Background: To evaluate the toric intraocular lens (IOL) calculation considering posterior corneal astigmatism, incision-induced posterior corneal astigmatism, and effective lens position (ELP). Methods: Two thousand samples of corneal parameters with keratometric astigmatism ≥ 1.0 D were obtained using bootstrap methods. The probability distributions for incision-induced keratometric and posterior corneal astigmatisms, as well as ELP were estimated from the literature review. The predicted residual astigmatism error using method D with an IOL add power calculator (IAPC) was compared with those derived using methods A, B, and C through Monte-Carlo simulation. Method A considered the keratometric astigmatism and incision-induced keratometric astigmatism, method B considered posterior corneal astigmatism in addition to the A method, method C considered incision-induced posterior corneal astigmatism in addition to the B method, and method D considered ELP in addition to the C method. To verify the IAPC used in this study, the predicted toric IOL cylinder power and its axis using the IAPC were compared with ray-tracing simulation results. Results: The median magnitude of the predicted residual astigmatism error using method D (0.25 diopters [D]) was smaller than that derived using methods A (0.42 D), B (0.38 D), and C (0.28 D) respectively. Linear regression analysis indicated that the predicted toric IOL cylinder power and its axis had excellent goodness-of-fit between the IAPC and ray-tracing simulation. Conclusions: The IAPC is a simple but accurate method for predicting the toric IOL cylinder power and its axis considering posterior corneal astigmatism, incision-induced posterior corneal astigmatism, and ELP.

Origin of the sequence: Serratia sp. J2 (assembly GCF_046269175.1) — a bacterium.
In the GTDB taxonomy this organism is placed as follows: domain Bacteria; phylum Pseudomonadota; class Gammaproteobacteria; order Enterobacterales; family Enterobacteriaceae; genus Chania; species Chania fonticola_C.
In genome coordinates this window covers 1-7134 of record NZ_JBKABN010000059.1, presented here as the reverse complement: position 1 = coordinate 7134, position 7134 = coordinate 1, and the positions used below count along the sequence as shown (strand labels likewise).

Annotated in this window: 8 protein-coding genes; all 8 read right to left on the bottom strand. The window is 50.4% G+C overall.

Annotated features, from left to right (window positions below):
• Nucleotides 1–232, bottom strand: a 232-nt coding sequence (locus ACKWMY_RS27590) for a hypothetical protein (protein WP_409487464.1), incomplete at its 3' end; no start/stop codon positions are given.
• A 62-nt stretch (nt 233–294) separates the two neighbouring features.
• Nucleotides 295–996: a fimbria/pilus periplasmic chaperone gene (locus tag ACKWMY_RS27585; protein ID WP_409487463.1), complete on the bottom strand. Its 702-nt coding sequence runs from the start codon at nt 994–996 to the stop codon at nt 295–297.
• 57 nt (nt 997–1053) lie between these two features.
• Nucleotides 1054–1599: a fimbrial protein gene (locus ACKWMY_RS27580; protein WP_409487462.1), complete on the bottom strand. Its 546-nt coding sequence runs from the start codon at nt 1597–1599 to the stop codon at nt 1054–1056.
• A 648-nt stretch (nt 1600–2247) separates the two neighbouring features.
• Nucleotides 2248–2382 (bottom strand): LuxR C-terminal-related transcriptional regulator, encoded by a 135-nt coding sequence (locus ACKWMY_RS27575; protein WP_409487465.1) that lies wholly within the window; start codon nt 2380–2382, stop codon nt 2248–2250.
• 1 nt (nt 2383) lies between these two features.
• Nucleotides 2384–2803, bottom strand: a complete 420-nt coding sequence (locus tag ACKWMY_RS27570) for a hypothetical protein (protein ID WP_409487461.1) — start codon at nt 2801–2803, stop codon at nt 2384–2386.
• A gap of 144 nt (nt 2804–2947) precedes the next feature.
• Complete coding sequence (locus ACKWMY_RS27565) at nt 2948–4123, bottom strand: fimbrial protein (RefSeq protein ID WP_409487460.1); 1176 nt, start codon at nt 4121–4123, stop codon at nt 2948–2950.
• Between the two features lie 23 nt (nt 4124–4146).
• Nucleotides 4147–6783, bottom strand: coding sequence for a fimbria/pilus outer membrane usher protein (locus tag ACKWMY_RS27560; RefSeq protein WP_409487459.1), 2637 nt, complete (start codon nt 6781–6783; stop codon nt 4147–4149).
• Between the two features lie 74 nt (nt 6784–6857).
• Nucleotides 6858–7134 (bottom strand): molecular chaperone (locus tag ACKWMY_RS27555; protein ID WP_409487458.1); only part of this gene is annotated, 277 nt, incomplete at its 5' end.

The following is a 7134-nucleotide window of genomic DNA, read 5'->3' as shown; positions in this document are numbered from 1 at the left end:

|Number of pages
|Graefe's Archive for Clinical and Experimental Ophthalmology
|Published - 2016 Oct 1
Bibliographical notePublisher Copyright:
© 2016, Springer-Verlag Berlin Heidelberg.
- Effective lens position
- Posterior corneal astigmatism, Incision-induced astigmatism
- Toric intraocular lens
ASJC Scopus subject areas
- Sensory Systems
- Cellular and Molecular Neuroscience